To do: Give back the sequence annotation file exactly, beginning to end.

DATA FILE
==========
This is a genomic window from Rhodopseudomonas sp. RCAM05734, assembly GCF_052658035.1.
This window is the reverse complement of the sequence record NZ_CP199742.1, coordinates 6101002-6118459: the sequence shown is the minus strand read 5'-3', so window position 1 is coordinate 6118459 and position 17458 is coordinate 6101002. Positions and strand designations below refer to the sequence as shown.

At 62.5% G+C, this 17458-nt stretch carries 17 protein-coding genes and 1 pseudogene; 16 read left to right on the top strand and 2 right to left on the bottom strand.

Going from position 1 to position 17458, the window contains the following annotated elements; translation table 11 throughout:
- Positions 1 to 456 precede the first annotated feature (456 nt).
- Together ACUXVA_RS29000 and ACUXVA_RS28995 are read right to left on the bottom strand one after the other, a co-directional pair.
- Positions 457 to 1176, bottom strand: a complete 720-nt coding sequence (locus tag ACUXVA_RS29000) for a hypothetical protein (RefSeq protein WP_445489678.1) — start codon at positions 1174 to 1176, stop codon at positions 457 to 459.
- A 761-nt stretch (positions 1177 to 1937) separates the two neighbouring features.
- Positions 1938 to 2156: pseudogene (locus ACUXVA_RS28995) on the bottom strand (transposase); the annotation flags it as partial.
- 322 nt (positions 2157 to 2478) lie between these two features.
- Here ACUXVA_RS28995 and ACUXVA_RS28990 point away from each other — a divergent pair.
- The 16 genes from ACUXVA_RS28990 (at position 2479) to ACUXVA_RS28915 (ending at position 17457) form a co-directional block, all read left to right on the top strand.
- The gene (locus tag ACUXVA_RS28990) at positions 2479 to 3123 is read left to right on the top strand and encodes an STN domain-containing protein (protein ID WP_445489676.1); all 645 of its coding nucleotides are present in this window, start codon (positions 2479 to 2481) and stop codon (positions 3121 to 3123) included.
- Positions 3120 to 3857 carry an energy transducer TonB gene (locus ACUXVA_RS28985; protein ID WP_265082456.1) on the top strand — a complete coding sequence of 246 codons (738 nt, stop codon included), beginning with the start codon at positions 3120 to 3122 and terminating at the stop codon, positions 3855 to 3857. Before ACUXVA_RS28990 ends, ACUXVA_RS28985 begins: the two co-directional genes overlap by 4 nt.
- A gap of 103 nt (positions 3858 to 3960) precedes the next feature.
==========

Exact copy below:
This is a genomic window from Rhodopseudomonas sp. RCAM05734, assembly GCF_052658035.1.
This window is the reverse complement of the sequence record NZ_CP199742.1, coordinates 6101002-6118459: the sequence shown is the minus strand read 5'-3', so window position 1 is coordinate 6118459 and position 17458 is coordinate 6101002. Positions and strand designations below refer to the sequence as shown.

At 62.5% G+C, this 17458-nt stretch carries 17 protein-coding genes and 1 pseudogene; 16 read left to right on the top strand and 2 right to left on the bottom strand.

Going from position 1 to position 17458, the window contains the following annotated elements; translation table 11 throughout:
- Positions 1 to 456 precede the first annotated feature (456 nt).
- Together ACUXVA_RS29000 and ACUXVA_RS28995 are read right to left on the bottom strand one after the other, a co-directional pair.
- Positions 457 to 1176, bottom strand: a complete 720-nt coding sequence (locus tag ACUXVA_RS29000) for a hypothetical protein (RefSeq protein WP_445489678.1) — start codon at positions 1174 to 1176, stop codon at positions 457 to 459.
- A 761-nt stretch (positions 1177 to 1937) separates the two neighbouring features.
- Positions 1938 to 2156: pseudogene (locus ACUXVA_RS28995) on the bottom strand (transposase); the annotation flags it as partial.
- 322 nt (positions 2157 to 2478) lie between these two features.
- Here ACUXVA_RS28995 and ACUXVA_RS28990 point away from each other — a divergent pair.
- The 16 genes from ACUXVA_RS28990 (at position 2479) to ACUXVA_RS28915 (ending at position 17457) form a co-directional block, all read left to right on the top strand.
- The gene (locus tag ACUXVA_RS28990) at positions 2479 to 3123 is read left to right on the top strand and encodes an STN domain-containing protein (protein ID WP_445489676.1); all 645 of its coding nucleotides are present in this window, start codon (positions 2479 to 2481) and stop codon (positions 3121 to 3123) included.
- Positions 3120 to 3857 carry an energy transducer TonB gene (locus ACUXVA_RS28985; protein ID WP_265082456.1) on the top strand — a complete coding sequence of 246 codons (738 nt, stop codon included), beginning with the start codon at positions 3120 to 3122 and terminating at the stop codon, positions 3855 to 3857. Before ACUXVA_RS28990 ends, ACUXVA_RS28985 begins: the two co-directional genes overlap by 4 nt.
- A gap of 103 nt (positions 3858 to 3960) precedes the next feature.